Deuteronomy 30:1–4, 6–8, 15–20comment (0)
February 16, 2012
By Dale Younce
Related Scripture: Deuteronomy 30:1-4, 6-8, 15-20
Explore the Bible
Professor of Christian Studies, School of Christian Studies, Univesrity of Mobile
Deuteronomy 30:1–4, 6–8, 15–20
No one is perfect. While it’s certainly true that no one lives a sin-free life, a greater problem is refusing to admit one’s wrongdoings. Some adults try to put the blame for their wrongdoings on their upbringing or “the system.” Other adults simply try to ignore the legitimacy of biblical mandates concerning right and wrong behavior. To some of these adults, life means never having to say you’re sorry. Because God is merciful and desires to restore people to a right relationship and godly behavior, He forgives those who repent of their sins. Thus God expects His people to repent when they falter in their faithfulness to Him. This week’s lesson finds Moses urging the Israelites to choose faithfulness and return to God when they fall into disobedience.
Repentance Is Possible (1–4)
On the plains of Moab, before entering the promised land, Moses called the Israelites to a renewal of the covenant God had made with them 40 years previously. Moses foresaw a time in the future when they would abandon the covenant, be driven from the promised land and scattered throughout the nations of the earth. But this would also be a time for returning to the Lord and being restored to a right relationship with Him. No matter how widely and thoroughly dispersed among the nations the Israelites might be, by means of their repenting and returning to the Lord, He would, with tender compassion, restore them and regather them to the promised land.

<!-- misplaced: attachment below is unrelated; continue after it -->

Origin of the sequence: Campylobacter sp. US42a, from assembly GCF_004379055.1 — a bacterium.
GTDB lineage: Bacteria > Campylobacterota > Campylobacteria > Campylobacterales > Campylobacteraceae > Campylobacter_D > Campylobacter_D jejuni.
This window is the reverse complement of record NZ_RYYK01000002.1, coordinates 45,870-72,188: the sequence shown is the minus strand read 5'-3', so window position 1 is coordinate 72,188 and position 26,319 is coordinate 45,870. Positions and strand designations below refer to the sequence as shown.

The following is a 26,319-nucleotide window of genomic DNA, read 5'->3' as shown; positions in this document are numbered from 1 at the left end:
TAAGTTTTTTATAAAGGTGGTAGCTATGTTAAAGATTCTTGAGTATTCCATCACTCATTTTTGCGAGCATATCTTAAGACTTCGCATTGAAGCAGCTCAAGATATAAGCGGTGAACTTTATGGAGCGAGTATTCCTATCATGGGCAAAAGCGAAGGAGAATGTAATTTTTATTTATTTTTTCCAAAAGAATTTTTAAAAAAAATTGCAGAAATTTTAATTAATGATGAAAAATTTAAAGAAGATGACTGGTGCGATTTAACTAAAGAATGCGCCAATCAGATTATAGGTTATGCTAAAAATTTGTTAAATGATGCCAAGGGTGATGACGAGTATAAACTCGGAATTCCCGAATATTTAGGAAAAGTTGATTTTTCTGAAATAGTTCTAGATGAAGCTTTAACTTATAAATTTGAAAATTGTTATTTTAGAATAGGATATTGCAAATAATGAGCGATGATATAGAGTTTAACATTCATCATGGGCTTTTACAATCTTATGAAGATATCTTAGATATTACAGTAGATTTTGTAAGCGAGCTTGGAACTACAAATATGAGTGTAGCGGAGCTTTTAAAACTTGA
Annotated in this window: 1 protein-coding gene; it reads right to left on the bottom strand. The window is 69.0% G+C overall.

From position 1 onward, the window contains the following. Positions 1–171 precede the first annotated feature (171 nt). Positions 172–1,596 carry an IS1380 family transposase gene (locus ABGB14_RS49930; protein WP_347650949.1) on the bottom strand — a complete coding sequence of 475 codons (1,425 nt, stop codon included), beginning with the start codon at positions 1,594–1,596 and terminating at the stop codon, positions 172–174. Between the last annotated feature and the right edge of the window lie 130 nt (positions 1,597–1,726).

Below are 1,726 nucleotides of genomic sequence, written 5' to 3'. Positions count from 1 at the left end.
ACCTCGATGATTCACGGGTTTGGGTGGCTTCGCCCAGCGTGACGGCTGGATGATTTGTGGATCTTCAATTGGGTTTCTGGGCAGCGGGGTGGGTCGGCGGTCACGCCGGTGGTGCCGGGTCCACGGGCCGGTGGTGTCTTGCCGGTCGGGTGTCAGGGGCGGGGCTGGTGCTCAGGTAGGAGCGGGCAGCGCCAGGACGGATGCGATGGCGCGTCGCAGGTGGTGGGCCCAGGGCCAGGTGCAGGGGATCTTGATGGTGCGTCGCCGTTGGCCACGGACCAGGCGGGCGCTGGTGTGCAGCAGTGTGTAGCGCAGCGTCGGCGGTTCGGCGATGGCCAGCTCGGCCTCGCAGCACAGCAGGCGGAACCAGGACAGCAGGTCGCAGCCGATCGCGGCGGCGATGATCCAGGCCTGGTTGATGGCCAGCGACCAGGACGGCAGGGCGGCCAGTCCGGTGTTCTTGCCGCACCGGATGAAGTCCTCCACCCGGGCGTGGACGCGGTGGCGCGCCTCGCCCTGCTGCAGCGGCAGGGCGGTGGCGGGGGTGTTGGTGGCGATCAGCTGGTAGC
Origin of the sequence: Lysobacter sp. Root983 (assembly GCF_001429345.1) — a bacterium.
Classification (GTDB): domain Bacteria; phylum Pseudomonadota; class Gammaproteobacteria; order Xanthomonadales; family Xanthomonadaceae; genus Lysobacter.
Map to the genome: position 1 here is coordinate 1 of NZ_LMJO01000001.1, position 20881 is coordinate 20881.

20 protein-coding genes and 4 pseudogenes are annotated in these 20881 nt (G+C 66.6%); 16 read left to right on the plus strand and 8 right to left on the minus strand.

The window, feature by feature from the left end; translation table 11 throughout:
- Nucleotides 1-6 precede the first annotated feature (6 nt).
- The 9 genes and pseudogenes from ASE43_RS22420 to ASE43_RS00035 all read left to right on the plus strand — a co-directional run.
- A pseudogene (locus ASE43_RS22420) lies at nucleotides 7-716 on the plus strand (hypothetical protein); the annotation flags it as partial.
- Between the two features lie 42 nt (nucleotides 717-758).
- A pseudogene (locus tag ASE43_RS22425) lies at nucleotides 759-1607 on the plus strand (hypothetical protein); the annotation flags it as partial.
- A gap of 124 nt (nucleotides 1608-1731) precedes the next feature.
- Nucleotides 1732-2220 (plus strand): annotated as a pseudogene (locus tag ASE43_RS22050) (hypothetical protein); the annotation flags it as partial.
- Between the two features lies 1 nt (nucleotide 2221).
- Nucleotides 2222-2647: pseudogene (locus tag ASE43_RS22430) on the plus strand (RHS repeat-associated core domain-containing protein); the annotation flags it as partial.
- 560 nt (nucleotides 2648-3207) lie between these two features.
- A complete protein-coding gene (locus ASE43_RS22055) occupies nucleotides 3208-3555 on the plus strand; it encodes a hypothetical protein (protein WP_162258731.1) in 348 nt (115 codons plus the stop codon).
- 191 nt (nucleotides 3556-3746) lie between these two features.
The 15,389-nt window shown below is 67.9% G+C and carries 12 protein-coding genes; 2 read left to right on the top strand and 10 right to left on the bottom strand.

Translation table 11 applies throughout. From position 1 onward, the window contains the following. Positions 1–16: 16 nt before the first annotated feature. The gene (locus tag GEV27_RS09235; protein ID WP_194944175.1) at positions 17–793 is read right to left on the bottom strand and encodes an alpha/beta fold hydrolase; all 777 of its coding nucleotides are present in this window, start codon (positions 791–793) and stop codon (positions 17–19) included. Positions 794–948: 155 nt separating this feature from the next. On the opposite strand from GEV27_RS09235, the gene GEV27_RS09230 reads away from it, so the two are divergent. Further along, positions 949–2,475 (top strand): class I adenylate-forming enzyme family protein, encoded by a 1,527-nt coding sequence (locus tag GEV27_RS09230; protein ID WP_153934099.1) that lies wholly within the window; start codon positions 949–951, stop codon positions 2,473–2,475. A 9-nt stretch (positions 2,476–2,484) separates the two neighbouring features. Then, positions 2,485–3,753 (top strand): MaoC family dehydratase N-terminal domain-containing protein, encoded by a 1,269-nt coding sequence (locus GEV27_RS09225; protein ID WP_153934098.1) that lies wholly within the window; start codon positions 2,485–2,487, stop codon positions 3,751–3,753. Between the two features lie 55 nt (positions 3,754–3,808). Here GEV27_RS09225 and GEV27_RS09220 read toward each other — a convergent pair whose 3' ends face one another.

To some degree, a regathering occurred after the Babylonian Captivity, when a believing remnant returned to the land and rebuilt the Temple. The complete fulfillment of this promise, however, will not take place until the end times (Isa. 43:5–7; Matt. 24:29–31). Today the people of Israel are scattered throughout the earth with only about 6 million in the state of Israel.
The biblical principle is that no matter what we have done or how far away from God we think we are, He graciously extends to us the promise that if we genuinely repent of our sins, then we can return to a restored relationship with Him.
God Works in Repentant Hearts (6–8)
God produces this restoration to right relationship with Himself under the new covenant (Jer. 31:31–34; 32:36–41) and by means of a spiritual “operation,” the circumcision of the heart. This work of God in the innermost being of the individual is the genuine salvation that gives a new will to love and obey Him wholeheartedly, replacing the former spiritual insensitivity and stubbornness. This new heart is an essential feature of the new covenant (Ezek. 11:19; 36:26) and the evidence of genuine faith (Rom. 2:28–29).
Moses explained that when future Israelites repented of abandoning the covenant, the Lord would then work in their hearts to ensure wholehearted faithfulness. The biblical principle is true today. When we genuinely repent of our sins, we open ourselves to God so that He can change our attitudes and lifestyles in ways that are necessary.
Life Comes Down to a Choice (15–20)
Moses clearly marked out the choice facing the Israelites: Love and obey God, which results in life, or reject God, which is death. Making this decision was not difficult; the choice was between life and death, and who would deliberately choose death? In Israel’s case, the choice was between trusting God and enjoying His blessings and refusing to love and obey Him and being severely punished.
For us, the choice is between eternal life and eternal death, between salvation by grace through faith in Jesus and condemnation by God’s righteousness. Moses laid out before the Israelites a choice they must make: Love the Lord and live, or abandon Him and perish from the land. For us, because God has made eternal life possible through repentance and faith in Jesus, the only sensible decision is to choose life. “He who believes the Son has everlasting life; and he who does not believe the Son shall not see life, but the wrath of God abides on him” (John 3:36).